The Briquette I Carry is Heavy

My mother wraps it in newspaper. When I unwrap it at school to help feed the pot-bellied stove, black comes off on my hands. My teacher always wears black. My grandmother wears black. My grandfather, my uncle, my aunt, my godmother wear black. I don’t wear black, I wear a scratchy blue dress that belonged to cousin Ulla. My shoes used to be David’s. They are too big. My mother puts cotton in the toes. I trip a lot. It’s spring. Under the bushes between the brown leaves, little blue flowers poke up. The pile of broken stones by the church grows green and yellow. The birds in the trees by our apartment sing. I sing too—in the children’s choir. We stand in the loft, by the big organ. Down below most everyone wears black. Or gray. When we sing and when the organ sounds, it feels golden. In school we sit in straight rows. Our chairs and desks are nailed to the floor. We aren’t supposed to wiggle. At recess we run and scream. At lunch we line up and wash our hands in tubs of strong-smelling water. We hold out our bowls for soup. Our teacher tells us to be thankful. Then we add, and we add, and we add in our heads. We shout out loud together: “Zwei und zwei ist vier! Drei und drei ist sechs!” After school I can always tell when my father comes up the stairs. He uses a cane. Sometimes I hear him fall. I run, but I can’t get him back up. My mother’s friend lost both of her legs. The new legs are stiff. She wears a soft brown coat and sometimes lets me use her crutches. She smiles and at the same time sighs a little. A bluish line goes up her forehead. It throbs and makes me feel sad.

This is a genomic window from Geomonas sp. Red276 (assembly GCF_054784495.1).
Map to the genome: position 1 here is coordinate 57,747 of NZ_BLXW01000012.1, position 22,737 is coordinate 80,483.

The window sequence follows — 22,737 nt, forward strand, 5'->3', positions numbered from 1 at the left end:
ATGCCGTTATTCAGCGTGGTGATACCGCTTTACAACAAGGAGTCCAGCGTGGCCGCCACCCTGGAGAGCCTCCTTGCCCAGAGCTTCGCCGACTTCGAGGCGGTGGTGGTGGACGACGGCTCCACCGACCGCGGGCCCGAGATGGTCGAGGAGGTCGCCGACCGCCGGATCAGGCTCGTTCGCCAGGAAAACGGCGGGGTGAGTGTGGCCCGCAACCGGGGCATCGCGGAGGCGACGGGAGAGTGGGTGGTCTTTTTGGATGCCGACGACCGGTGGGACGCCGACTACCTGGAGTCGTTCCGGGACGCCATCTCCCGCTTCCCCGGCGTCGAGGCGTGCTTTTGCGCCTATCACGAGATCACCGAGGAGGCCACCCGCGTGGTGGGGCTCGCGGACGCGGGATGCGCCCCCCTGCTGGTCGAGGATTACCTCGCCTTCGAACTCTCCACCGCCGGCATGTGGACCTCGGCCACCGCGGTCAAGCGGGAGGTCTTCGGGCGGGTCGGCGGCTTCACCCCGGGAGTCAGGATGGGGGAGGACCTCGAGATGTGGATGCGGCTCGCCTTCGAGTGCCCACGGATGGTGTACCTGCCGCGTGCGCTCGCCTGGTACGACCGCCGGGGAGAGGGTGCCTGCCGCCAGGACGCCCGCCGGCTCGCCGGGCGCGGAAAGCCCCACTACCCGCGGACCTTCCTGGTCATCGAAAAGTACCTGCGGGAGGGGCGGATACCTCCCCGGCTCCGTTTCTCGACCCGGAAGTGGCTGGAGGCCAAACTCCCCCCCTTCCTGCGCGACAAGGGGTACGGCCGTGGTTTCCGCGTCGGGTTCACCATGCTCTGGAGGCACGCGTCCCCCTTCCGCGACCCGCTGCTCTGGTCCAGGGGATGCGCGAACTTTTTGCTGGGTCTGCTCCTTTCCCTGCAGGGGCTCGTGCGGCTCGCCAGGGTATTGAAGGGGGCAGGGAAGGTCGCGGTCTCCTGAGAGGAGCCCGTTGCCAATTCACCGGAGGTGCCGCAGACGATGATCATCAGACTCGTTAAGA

*Originally published in Forge.

Eva-Maria Sher was born in Germany at the end of World War II,  she created poems almost as soon as she could spell. After emigrating to the United States at seventeen, she studied literature and expressive arts, taught, married, and raised a family. Once the children left for college, she picked up where she had left off years earlier, writing in the language of her adopted country. She lives in Medina, Washington with her husband Ron, enjoys painting, music and gardening, and has recently adopted a Leonberger puppy named Minnie.

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